The focus of Honda engineers was on total vehicle efficiency—evidenced by a remarkable 44-mpg average using a single-motor system that’s less expensive and complex than the Toyota two-motor approach. “We had to strike a balance between engine friction, motor output, and how to use the battery,” said Fujiki. “That balance is going to determine the overall efficiency.”

Our interview with Fujiki helped us win the MPG challenge, which was established by Honda for journalists attending the media preview for the 2012 Civic earlier this month in Washington, DC. His advice—to accelerate in a steady manner to about 45 miles per hour and stay at this speed for as much of the 10-mile course as possible—was the key to achieving the winning 68.7 mpg score. Fujiki also advised not to use the neutral gear when coasting.

“Don’t use neutral, because when idling, fuel is injected,” he said. “Keep it in Drive, so the engine can judge that you’re decelerating, and get into fuel-cut mode and so you can take advantage of regenerative braking.”

Six-Percent Hybrid Take-Rate

The new Civic HF sedan, positioned between the Civic LX and Civic EX, is rated for 41 miles per gallon on the highway and 29 in the city. It is equipped with a 5-speed automatic transmission, exclusive 15-inch lightweight alloy wheels and aerodynamic enhancements under the body, and a rear spoiler. It does not use any hybrid drivetrain technology or idle-stop features. Driving in exactly in the same manner in the HF as we did in the Civic Hybrid, we achieved 46 mpg on the 10-mile course. The MSRP for the 5-Speed Automatic HF model begins at $19,455.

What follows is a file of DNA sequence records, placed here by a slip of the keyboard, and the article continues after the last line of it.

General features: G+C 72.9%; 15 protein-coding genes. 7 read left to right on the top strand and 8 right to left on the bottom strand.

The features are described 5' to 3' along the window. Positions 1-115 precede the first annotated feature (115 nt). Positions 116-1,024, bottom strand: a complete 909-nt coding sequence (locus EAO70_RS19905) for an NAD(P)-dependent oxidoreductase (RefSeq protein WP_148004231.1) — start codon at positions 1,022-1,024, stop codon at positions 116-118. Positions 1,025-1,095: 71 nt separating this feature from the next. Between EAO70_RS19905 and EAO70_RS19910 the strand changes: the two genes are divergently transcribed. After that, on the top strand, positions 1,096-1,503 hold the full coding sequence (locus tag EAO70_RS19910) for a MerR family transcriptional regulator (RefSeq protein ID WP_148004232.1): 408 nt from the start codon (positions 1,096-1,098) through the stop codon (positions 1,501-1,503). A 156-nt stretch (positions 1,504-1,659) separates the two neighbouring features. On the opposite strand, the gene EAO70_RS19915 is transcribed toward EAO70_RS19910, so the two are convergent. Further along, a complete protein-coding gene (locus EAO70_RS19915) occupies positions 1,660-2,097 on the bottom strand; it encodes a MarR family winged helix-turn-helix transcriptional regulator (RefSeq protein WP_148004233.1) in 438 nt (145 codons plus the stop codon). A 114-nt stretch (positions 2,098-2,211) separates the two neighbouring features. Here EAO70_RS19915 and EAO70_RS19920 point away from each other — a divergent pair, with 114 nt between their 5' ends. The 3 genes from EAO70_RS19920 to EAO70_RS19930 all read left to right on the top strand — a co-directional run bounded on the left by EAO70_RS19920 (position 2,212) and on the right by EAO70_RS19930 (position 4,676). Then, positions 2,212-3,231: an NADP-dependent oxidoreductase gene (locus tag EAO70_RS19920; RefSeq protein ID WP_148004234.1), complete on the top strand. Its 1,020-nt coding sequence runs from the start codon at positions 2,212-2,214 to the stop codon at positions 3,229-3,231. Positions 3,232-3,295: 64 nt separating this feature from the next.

All Civic models, except for the Si, now feature an “econ” button allowing drivers to maximize efficiency on demand.

2012 Honda Civic Hybrid

Consumers will recognize the Civic’s raked windshield, wide stance and other styling features that do not dramatically depart from the current model. The hybrid has a unique grille design with blue accents. Special five-spoke alloy wheels, a decklid spoiler and LED brake lights further differentiate the Civic Hybrid from other Civic models. The interior of the Civic Hybrid uses exclusive seat fabric and unique door panel covers. The hybrid offers a range of standard and available audio and navigation technologies.

Honda expects to sell a total of 260,000 Civics in a year—with about 6 percent coming from the hybrid’s sales, and another 2 -3 percent from the HF model. That means about 1,300 sales of the hybrid per month—a fraction of Prius sales. Honda executives admitted that the company’s hybrids were primarily targeted at other global markets, such as Japan.

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  • Capt. Concernicus

    That’s pretty impressive for the hybrid Civic. Now I’d like to see real world numbers.

    When I put some effort into it I was able to drive 81 miles on one gallon of gas in my 2nd gen Prius. But the real world number is 47.8 miles per gallon.

  • Eric